Hanoi street race could boost F1 Asia push

AFP
Formula One is expected to add more races in Asia including a street circuit in the capital of Vietnam, a country that is on the verge of getting a marquee event.
AFP

Formula One is expected to add more races in Asia including a street circuit in the capital of Vietnam, a country with little auto-racing history that is on the verge of getting a marquee event.

“We think Hanoi could come on in the next couple of years, and we’re working with the Hanoi government to that end,” said Sean Bratches, Formula One’s managing director of commercial operations.

There is even speculation it could be on the schedule next season, which Bratches rebuffed.

Vietnam would join countries such as Azerbaijan, Russia and Bahrain, which have Grand Prix races, little history in the sport, and deep pockets that serve F1 as it tries to expand into new markets.

“This (Hanoi) is a street race where we can go downtown, where we can activate a large fan base,” Bratches said.

AFP

Ferrari’s German driver Sebastian Vettel speeds down the straight during a practice session for the Formula One Chinese Grand Prix in Shanghai on April 14. More Formula One races are coming to Asia, and a street race in the Vietnamese capital Hanoi could be the first addition.

A second race in China is also likely and would join Shanghai on the F1 calendar. Bratches said deciding where to stage the GP will “be left to local Chinese partners” — Beijing is a strong candidate.

Bratches runs the commercial side of Formula One, which was acquired last year by US-based Liberty Media from long-time operator Bernie Ecclestone.

Formula One’s long-term goal is to have 24-25 races — up from the present 21 — and arrange them in three geographical segments: Asia, Europe and the Americas. Bratches said the Europe-based races would stay in the middle of the calendar, with Asia or the Americas opening or ending the season.

He said their positioning had not been decided, and getting this done will be slowed by current contracts that mandate specific places on the calendar for several races. This means eventually that all the races in Asia would be run together, as would races in Europe and the Americas.

The F1 schedule is now an inefficient jumble, allowing Bratches to take a good-natured poke at how the sport was run under Ecclestone.

“We’ve acquired an undermanaged asset that’s 67 years old, but effectively a start-up,” he said.

Early-season races in Australia and China this year were conducted either side of a trip to Bahrain. Late in the season Formula One returns to Asia with races in Japan and Singapore.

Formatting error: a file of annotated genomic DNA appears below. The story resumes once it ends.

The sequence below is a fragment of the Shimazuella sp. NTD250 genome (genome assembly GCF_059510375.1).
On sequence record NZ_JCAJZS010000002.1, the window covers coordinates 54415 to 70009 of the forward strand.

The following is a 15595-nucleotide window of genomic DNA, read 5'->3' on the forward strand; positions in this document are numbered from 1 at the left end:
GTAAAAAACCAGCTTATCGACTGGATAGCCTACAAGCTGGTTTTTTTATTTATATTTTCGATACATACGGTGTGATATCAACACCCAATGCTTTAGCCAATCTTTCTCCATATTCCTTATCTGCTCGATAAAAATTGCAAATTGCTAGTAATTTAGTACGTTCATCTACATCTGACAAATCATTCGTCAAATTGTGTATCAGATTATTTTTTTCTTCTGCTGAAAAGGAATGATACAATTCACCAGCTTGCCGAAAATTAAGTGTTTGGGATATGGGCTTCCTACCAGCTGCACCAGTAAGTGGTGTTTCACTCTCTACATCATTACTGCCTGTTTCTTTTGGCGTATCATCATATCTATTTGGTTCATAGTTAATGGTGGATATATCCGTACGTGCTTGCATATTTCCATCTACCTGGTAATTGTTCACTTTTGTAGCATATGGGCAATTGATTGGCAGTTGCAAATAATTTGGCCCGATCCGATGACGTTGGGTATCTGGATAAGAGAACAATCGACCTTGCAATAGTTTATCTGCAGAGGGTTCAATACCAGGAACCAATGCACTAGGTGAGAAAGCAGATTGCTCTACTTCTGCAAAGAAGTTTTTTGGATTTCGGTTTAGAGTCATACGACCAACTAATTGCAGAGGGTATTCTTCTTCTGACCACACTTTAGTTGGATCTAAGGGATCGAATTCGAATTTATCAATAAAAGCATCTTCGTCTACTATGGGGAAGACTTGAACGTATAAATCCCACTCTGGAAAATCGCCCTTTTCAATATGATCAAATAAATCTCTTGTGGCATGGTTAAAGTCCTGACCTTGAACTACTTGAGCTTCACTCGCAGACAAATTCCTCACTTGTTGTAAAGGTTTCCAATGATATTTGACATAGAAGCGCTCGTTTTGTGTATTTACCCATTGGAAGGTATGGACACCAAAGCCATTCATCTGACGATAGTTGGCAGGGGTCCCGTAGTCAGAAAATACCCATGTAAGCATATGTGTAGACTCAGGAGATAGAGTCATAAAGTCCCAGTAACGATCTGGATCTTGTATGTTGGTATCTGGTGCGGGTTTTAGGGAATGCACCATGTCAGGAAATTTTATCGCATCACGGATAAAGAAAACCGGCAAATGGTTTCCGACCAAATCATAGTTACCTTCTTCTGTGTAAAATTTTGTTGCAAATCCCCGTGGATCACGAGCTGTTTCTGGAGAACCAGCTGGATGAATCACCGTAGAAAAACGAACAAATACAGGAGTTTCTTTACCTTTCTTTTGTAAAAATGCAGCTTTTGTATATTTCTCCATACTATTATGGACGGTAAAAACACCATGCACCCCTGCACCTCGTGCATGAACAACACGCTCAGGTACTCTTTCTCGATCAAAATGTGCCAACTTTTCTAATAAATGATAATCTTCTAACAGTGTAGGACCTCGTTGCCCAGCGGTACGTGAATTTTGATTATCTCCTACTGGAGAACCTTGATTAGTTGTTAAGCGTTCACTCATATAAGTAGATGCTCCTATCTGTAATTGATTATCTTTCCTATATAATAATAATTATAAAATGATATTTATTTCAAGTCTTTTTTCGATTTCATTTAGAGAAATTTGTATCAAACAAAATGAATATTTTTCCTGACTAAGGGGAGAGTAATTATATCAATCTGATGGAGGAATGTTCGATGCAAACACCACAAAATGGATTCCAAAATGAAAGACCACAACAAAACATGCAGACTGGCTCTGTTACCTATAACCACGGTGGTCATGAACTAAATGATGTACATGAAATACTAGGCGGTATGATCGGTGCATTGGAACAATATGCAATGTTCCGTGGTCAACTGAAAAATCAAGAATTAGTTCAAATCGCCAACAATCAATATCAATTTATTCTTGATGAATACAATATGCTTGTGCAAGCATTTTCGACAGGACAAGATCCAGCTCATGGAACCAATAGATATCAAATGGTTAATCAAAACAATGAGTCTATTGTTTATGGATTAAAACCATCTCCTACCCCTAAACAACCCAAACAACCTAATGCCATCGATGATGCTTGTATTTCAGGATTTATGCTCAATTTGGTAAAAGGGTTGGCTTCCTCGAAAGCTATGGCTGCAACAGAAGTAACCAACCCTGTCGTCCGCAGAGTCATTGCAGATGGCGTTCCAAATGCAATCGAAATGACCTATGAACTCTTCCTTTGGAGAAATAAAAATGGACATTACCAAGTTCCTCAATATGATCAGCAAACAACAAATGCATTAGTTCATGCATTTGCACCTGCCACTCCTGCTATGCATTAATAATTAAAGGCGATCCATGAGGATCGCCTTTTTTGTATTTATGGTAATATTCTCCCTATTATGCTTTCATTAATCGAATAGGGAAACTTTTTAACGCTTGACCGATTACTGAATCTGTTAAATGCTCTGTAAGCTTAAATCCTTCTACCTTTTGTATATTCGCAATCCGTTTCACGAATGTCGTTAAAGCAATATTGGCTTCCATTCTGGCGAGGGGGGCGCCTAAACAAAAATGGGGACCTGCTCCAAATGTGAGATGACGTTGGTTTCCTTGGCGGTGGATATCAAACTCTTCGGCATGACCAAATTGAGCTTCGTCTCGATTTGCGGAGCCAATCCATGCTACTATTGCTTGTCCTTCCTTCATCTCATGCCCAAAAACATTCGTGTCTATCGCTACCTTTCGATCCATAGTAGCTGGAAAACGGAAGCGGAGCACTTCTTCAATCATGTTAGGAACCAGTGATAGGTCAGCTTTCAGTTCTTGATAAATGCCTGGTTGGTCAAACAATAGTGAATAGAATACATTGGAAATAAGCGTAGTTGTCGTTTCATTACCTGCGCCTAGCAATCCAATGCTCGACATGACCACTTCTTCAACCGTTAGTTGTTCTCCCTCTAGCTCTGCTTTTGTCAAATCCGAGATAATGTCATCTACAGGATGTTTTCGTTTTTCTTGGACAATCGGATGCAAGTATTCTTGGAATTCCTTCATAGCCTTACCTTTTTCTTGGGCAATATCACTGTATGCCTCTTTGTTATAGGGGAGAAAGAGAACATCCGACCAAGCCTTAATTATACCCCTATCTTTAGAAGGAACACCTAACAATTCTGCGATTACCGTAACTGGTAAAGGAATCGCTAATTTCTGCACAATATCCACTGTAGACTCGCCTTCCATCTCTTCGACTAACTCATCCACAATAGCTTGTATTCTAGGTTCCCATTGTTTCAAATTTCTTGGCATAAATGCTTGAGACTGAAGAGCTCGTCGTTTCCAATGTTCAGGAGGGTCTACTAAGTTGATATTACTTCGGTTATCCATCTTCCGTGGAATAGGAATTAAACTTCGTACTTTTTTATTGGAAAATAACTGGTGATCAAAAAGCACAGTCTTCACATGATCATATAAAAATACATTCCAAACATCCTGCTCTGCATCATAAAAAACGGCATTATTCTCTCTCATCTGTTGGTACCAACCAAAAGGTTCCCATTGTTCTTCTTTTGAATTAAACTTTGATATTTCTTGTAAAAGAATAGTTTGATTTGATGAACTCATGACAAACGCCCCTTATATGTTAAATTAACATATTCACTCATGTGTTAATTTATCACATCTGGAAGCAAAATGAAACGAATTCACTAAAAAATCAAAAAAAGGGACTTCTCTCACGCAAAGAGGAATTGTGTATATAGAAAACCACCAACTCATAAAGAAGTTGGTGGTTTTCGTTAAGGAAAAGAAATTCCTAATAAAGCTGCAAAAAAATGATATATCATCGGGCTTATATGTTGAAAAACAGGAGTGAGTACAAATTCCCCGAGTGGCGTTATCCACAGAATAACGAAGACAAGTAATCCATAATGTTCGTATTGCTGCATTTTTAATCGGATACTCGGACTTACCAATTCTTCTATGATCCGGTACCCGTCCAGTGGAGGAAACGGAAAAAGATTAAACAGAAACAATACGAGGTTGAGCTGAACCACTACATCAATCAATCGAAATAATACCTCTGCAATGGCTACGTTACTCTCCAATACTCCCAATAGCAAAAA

The Canadian GP this season is run in the middle of the European swing, separated by four months from the other races in the Americas — the United States, Mexico and Brazil. These three are followed by the season-ending race in Abu Dhabi, which means another trip across the globe.

“With the right economics, with the right structure and cadence of events across territories, 24 or 25 is probably where we’d like to be from a longer-term standpoint,” Bratches said.

Big changes are not likely to happen until the 2020 season ends. This is when many current rules and contracts expire as F1’s new owners try to redistribute some income to allow smaller teams to compete.

“There’s more interest than we have capacity in the schedule,” Bratches said, firing off Berlin, Paris or London as potentially attractive venues. “We want to be very selective.”

“Those cites from an economic impact standpoint would find us value, as do others around the world,” Bratches added. “It’s very important for us as we move forward to go to locations that are a credit to the Formula One brand.”

Imaginechina

Motorbikes and cars fight for space on a street in Hanoi, Vietnam.

An expanded schedule would have to be approved by the teams, which will be stretched by the travel and the wear-and-tear on their crews. The burden will fall on the smaller teams, which have significantly smaller revenue compared with Ferrari, Mercedes or Red Bull.

Bratches also envisions another race in the US, joining the United States Grand Prix held annually in Austin. A street race in Miami is a strong candidate, as are possible venues like Las Vegas or New York.

“We see the United States and China as countries that could support two races,” he said.

Liberty Media has reported Formula One’s total annual revenue at US$1.8 billion, generated by fees paid by promoters, broadcast rights, advertising and sponsorship. Race promotion fees also tend to be higher in Asia, which makes the area attractive.

In a four-year cycle, F1 generates more revenue than FIFA or the International Olympic Committee, which rely almost entirely on one-time showcase events.

Reports suggest Vietnamese promoters may pay US$50-60 million annually as a fee, paid by the government.

Bratches said 19 of the 21 Formula One races are supported by government payments.

“The race promotion fee being derived from the government ... is a model that has worked historically,” he said.


Special Reports
Top